As the mounting challenges posed by demographic change loom large on the European horizon, an Assembly of European Regions (AER) conference held yesterday in 's-Hertogenbosch, Noord-Brabant (NL), has developed a roadmap to address those challenges and to exploit the opportunities they offer.
"Demographic challenges are not simply about dealing with the effects of an ageing European population,” said Constantin Ostaficiuc, president of AER Committee 2 (Social Policy and Public Health) and president of the Timis region (RO). “Demographic change varies greatly across the regions of Europe and cuts across numerous policy areas at all levels of government. But tackling the various demographic issues of the future requires a common policy approach now, and that approach should make best use of our regions’ knowledge, innovations and good practices.”
According to AER’s roadmap for demographic change, developed during the conference by regional politicians and officers from across Europe, that common approach will ensure that all people can participate in society, irrespective of age and mobility. It will build bridges between generations, ethnic communities and policy sectors. And it will encourage social innovation and new products that cater for the housing, transport, leisure and health needs of future populations.
“Demographic change is not only a challenge, but also an opportunity. We have learned a lot about technological developments and Noord-Brabant is a true hub for innovation. But we have to acknowledge that there are differences between our member regions, as well as between men and women. We need to cooperate with many actors, such as civil society, the business sector or universities. Demographic change cannot be an obstacle to our obligation as regional politicians to cater for our citizens’ individual needs,” noted Christina Wahrolin, vice-president of AER Committee 2 and county councillor in the region of Värmland (S).
AER conference participants agreed to seek European Union funding to support interregional cooperation between the regions and with other stakeholders, with a particular focus on exchanging ideas and good practices in social innovation.
Some regions are already developing innovative projects that could be adapted to other territories and populations. The conference heard presentations, for example, from the host region Noord-Brabant about the “Smart Care” project, which uses ICT as a healthcare tool, along with the “Smart Home” concept, which integrates technology and services through home networking for a better quality of living. The “Innovations 4 Welfare” (Interreg IVC) project, on the other hand, uses the inventiveness and development power of regional SMEs to create new solutions for the ageing population.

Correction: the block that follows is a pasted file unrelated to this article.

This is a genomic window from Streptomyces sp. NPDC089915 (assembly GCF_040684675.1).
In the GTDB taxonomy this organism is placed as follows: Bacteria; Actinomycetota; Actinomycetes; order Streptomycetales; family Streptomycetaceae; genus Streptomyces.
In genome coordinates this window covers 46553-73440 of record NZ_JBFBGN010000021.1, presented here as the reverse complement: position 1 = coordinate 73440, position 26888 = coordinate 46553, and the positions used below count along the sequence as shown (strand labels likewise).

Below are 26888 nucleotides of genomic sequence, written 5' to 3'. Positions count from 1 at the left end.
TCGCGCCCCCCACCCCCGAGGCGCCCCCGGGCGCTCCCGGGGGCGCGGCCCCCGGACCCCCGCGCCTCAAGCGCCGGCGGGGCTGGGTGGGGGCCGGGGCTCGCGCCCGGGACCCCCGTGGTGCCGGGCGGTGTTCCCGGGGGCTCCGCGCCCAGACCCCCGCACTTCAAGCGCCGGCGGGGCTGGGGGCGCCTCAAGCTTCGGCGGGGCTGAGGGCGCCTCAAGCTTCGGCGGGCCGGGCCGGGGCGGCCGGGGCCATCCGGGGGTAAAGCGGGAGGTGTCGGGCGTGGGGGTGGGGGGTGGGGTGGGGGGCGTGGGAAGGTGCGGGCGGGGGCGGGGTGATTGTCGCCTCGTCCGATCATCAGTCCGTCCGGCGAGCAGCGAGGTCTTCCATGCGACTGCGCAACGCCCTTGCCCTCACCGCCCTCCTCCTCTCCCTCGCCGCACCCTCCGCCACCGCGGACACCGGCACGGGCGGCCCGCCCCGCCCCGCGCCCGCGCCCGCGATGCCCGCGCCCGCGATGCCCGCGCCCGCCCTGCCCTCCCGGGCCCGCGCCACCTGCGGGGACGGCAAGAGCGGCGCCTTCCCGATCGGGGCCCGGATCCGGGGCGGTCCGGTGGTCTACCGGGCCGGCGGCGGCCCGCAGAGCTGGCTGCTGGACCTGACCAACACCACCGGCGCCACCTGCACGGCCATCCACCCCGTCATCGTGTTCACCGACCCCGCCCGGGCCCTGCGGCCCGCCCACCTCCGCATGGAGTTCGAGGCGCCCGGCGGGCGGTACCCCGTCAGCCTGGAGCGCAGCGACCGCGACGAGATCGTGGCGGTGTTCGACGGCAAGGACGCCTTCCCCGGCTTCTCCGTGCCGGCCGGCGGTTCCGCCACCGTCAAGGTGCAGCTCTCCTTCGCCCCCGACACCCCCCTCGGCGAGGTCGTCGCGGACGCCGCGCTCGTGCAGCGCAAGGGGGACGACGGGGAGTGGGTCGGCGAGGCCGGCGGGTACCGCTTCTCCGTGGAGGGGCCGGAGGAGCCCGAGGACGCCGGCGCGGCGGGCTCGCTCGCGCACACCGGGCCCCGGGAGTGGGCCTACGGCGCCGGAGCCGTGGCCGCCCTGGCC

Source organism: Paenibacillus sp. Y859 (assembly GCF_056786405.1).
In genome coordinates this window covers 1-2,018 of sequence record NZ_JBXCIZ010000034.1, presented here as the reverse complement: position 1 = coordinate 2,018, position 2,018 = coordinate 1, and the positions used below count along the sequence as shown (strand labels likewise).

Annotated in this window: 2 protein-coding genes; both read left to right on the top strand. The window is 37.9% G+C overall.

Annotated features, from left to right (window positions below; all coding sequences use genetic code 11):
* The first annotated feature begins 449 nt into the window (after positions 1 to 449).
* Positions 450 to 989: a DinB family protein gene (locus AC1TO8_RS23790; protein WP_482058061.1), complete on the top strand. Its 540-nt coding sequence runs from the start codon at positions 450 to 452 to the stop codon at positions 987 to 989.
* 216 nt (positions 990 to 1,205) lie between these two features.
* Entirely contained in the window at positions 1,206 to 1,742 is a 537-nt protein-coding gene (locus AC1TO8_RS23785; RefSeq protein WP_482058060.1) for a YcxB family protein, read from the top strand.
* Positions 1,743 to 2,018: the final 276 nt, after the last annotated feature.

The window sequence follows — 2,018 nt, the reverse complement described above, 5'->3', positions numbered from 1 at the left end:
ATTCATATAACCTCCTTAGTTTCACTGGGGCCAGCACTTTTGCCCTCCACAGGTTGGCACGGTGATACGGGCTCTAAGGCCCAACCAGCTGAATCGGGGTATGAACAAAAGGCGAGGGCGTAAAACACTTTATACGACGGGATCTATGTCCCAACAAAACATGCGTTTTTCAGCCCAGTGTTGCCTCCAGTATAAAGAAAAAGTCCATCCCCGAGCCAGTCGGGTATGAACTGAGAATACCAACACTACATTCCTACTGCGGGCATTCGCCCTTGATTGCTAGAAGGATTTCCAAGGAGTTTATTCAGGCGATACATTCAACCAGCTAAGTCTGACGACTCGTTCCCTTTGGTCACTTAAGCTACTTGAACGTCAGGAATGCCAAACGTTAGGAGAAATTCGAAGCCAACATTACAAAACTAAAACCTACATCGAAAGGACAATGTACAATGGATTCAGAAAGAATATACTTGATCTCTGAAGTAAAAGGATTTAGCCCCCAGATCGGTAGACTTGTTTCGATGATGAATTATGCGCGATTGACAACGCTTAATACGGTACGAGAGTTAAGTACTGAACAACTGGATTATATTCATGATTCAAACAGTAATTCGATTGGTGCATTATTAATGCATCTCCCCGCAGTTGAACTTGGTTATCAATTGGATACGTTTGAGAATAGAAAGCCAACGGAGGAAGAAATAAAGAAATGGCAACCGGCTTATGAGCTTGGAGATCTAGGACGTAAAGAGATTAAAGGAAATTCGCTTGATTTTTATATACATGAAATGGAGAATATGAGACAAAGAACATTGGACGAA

Brigite van Haaften, vice governor of the Province of Noord-Brabant, explained: "Of course, demographic challenges differ between European regions. However, I believe that the heart of the discussion is about 'living together' and the quality of our society. That is something that all regions share with one another and something that we are all going to have to work hard on. So there must be a great number of best practices that we can share with one another and initiatives that we can take together."
Further information about the conference and AER’s work on demographic change, including the background paper “Demographic Change – An Unavoidable Challenge Looming” (Sept 2009): "http://www.aer.eu/events/health-social/2009/innovation-demographic-change.html"
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The Assembly of European Regions (AER) is the largest independent network of regions in wider Europe. Bringing together more than 270 regions from 33 countries and 16 interregional organisations, AER is the political voice of its members and a forum for interregional co-operation.